Collusion doesn’t mean that one team’s GM refused to sign Kaepernick because of his kneeling or because that team’s owner or coach disagreed with Kaepernick politics. Even if Kaepernick had unquestionably proven any one of those things, he would not have proven collusion. Collusion requires sufficient proof that two or more teams, or the league and at least one team, conspired to keep him out of the league. Kaepernick, then, needed to show that a multi-team conspiracy or a league-team conspiracy had deprived him of the chance to play in the NFL. Such evidence could have been in the form of admissions by owners or executives while testifying under oath. Another potential source of damning evidence: unwitting revelations in emails or texts that were then obtained by Kaepernick’s attorneys in the arbitration discovery process.
It’s unknown if Kaepernick (and Reid) had acquired sufficient evidence of collusion. It is known that Kaepernick possessed enough evidence to persuade Burbank to advance his grievance. Last August, Burbank denied the NFL’s request for summary judgment in Kaepernick’s grievance. This meant that Burbank saw enough evidence to find a genuine issue of material fact as to whether collusion occurred. The nature of such evidence is unknown and remains subject to the confidentiality agreement.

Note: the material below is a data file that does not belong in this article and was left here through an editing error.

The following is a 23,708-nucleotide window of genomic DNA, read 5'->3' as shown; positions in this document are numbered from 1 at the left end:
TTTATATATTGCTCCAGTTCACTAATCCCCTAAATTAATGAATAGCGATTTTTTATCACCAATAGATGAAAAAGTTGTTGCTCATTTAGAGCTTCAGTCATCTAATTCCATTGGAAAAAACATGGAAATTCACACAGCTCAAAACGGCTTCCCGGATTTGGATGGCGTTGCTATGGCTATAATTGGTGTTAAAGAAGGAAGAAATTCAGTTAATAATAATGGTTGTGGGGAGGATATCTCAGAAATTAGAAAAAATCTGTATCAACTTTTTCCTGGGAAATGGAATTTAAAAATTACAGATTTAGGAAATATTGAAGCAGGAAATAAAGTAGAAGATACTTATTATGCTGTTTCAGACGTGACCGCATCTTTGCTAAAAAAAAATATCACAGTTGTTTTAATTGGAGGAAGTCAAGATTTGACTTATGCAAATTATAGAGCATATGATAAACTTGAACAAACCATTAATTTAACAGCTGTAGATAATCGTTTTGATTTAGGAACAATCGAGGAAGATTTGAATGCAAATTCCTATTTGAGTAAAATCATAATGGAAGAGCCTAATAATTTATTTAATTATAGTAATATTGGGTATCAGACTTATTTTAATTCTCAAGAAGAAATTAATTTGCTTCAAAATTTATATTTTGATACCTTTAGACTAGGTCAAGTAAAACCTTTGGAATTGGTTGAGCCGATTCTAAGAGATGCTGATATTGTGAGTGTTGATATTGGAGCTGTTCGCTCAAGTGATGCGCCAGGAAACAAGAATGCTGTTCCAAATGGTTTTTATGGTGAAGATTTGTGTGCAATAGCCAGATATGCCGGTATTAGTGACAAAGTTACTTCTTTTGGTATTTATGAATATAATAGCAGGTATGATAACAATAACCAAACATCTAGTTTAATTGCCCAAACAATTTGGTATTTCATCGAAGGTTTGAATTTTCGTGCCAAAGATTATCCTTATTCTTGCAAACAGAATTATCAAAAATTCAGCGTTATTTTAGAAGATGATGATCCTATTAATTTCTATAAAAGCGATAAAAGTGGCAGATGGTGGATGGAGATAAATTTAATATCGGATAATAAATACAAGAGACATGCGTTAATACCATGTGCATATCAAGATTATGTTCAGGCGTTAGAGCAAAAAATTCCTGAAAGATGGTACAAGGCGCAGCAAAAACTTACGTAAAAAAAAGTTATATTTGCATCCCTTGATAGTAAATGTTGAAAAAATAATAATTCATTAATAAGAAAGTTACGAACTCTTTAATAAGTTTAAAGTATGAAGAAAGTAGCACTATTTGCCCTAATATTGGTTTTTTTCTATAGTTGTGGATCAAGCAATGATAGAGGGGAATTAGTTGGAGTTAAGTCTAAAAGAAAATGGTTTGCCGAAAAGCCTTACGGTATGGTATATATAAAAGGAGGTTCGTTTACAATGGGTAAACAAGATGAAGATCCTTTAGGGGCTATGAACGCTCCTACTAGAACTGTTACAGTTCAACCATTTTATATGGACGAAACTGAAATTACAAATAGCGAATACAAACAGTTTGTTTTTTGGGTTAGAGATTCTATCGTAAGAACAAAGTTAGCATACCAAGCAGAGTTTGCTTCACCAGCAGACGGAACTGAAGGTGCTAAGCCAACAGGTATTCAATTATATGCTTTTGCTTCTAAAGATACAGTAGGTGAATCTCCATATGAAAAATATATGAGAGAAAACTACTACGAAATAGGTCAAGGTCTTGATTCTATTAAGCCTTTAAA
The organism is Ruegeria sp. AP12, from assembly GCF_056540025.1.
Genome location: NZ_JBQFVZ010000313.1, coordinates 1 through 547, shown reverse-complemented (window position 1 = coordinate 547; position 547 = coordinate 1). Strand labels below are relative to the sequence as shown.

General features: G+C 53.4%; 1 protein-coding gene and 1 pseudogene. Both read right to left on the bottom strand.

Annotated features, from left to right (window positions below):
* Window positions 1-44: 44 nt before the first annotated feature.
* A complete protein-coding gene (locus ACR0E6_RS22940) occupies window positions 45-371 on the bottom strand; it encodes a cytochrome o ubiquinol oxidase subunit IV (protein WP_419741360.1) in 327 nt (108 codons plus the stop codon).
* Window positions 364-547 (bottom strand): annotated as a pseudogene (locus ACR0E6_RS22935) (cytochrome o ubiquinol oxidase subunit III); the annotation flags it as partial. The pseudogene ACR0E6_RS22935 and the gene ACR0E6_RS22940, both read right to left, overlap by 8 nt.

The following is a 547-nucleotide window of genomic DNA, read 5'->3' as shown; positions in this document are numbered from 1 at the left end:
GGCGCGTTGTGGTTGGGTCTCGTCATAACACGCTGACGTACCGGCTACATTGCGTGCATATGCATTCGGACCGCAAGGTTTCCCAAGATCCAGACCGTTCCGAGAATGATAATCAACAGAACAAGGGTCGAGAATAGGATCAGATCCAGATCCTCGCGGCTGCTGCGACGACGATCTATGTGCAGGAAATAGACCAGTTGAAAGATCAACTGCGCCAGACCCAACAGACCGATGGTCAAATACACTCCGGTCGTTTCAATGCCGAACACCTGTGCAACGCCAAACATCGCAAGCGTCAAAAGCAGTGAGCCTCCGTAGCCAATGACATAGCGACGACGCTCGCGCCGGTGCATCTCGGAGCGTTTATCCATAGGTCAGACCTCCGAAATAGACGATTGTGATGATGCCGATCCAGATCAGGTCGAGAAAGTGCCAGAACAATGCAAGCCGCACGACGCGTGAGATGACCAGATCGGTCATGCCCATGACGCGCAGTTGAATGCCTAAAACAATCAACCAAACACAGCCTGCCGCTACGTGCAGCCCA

Burbank ruling against the NFL on summary judgment last August by no means ensured that Burbank would have ruled against the NFL on the grievance itself. To prevail in the grievance, Kaepernick and Reid had to prove collusion by a “clear preponderance of the evidence.” The standard of “clear preponderance” isn’t quantified in law, but it is a more demanding standard than the ordinary “preponderance of the evidence” standard used in civil litigation. The ordinary standard refers to more probable than not (that is, certainty above 50.0%). The insertion of the word “clear” prior to “preponderance” signals a level of certainty that is significantly higher.
If Kaepernick and Reid believed that Burbank, a law professor at the University of Pennsylvania, would probably have found insufficient evidence of collusion, they were faced with the worrisome prospect of losing the grievance. If they lost, both players would have netted $0. And if they had paid their attorneys on an hourly basis, they might have already spent hundreds of thousands or millions of dollars in legal fees. Also, while a seven-figure settlement isn’t worth $60 million to $80 million (as some settlement rumors suggested) or $100 million (a possible damages figure had the players won their grievances), it is still a lot of money. Don’t underestimate the role of common sense in settlement decisions.